Chuck Reed

Chuck Reed, Senior Vice President for Client Services

The question I asked wasn’t some highfalutin smarty pants show-off nugget. It was pretty basic.

“Why do you want to grow enrollment?”

The president and her leadership mulled this. At least one person, the provost I recall, snickered with that “Duh-why-do-you-think?” smugness.

“Well, we are a tuition-driven institution and we could use the numbers.”

I calculated my response. “Yes, I realize that. But here’s where I sit after the research and going into the next phase of this. Your faculty don’t want more students; they want better students. Your student-serving staffs are resistant to growth given they all perceive themselves to be stretched thin in all phases of sound delivery. Your students feel this place isn’t very student-focused.

“And your prospective students are willing to pay your offered price if you deliver more personal service—but they don’t give you that position in the marketplace, and your own stakeholders don’t support that.

“So, wanting more money from more bodies isn’t setting up to be a stellar business plan.”

I am not a Ph.D. or the book-smartest counsel folks might ever hire. But my mother taught me the difference between moonshine and a shiny moon, an idea that is good and an idea that simply sounds good. The metaphors can get crazy.

But I’m pretty sure that wanting more students can take a couple of clear paths: adding bodies can capsize the boat, or first build a bigger boat and THEN add students. The truth is likely somewhere in between.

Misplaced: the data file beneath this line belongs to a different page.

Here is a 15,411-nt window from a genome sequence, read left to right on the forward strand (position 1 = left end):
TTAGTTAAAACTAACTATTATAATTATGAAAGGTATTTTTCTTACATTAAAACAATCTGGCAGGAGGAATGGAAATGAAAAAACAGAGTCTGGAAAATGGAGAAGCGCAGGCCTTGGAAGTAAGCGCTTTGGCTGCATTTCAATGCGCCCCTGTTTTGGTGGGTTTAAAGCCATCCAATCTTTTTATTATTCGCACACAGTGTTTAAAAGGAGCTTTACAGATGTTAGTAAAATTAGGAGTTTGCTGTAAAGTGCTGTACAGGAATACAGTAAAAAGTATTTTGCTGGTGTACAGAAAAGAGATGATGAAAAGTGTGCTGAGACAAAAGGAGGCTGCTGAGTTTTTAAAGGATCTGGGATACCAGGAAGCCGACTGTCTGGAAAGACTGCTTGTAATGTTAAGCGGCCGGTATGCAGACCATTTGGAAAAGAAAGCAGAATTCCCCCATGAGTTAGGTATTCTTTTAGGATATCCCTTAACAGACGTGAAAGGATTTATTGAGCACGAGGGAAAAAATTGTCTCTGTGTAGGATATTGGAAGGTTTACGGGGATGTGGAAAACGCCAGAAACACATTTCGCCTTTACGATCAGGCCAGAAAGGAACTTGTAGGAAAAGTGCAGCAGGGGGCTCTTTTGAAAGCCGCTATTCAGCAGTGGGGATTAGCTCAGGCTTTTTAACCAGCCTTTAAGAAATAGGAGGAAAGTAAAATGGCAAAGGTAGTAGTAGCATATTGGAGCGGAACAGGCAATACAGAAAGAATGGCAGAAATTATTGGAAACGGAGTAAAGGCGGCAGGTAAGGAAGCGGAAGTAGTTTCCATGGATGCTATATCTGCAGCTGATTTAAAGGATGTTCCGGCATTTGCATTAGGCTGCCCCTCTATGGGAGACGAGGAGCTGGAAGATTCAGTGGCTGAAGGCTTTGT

The president sat back. She got my point. “So, how do we address this problem?”

I laid out a series of priorities: What can you do better/differently that doesn’t cost anything? Where can you next invest (it is an investment since there is a measure of return)? What is a distraction? What is a required front-and-center issue? In the end, I said, I appreciate the need for more students, but in their case, wishing it doesn’t make it so.

And more students might best come from new programs that said provost can help birth. Define enrollment goals with the most specificity possible, and build on that while addressing the many other moving parts.

The final moment of clarity—it starts internally. Fix the stakeholder opinions first and build acceptance and understanding, strive for like, dream of love.

Soon I meet with a client’s Board. Seems they heard about this “online” thing and are ready to triple the enrollment because, you know, they are going to put all their offerings “online.” BANG! All problems solved.

Enter Chuck with his hammer of truth. Sigh.

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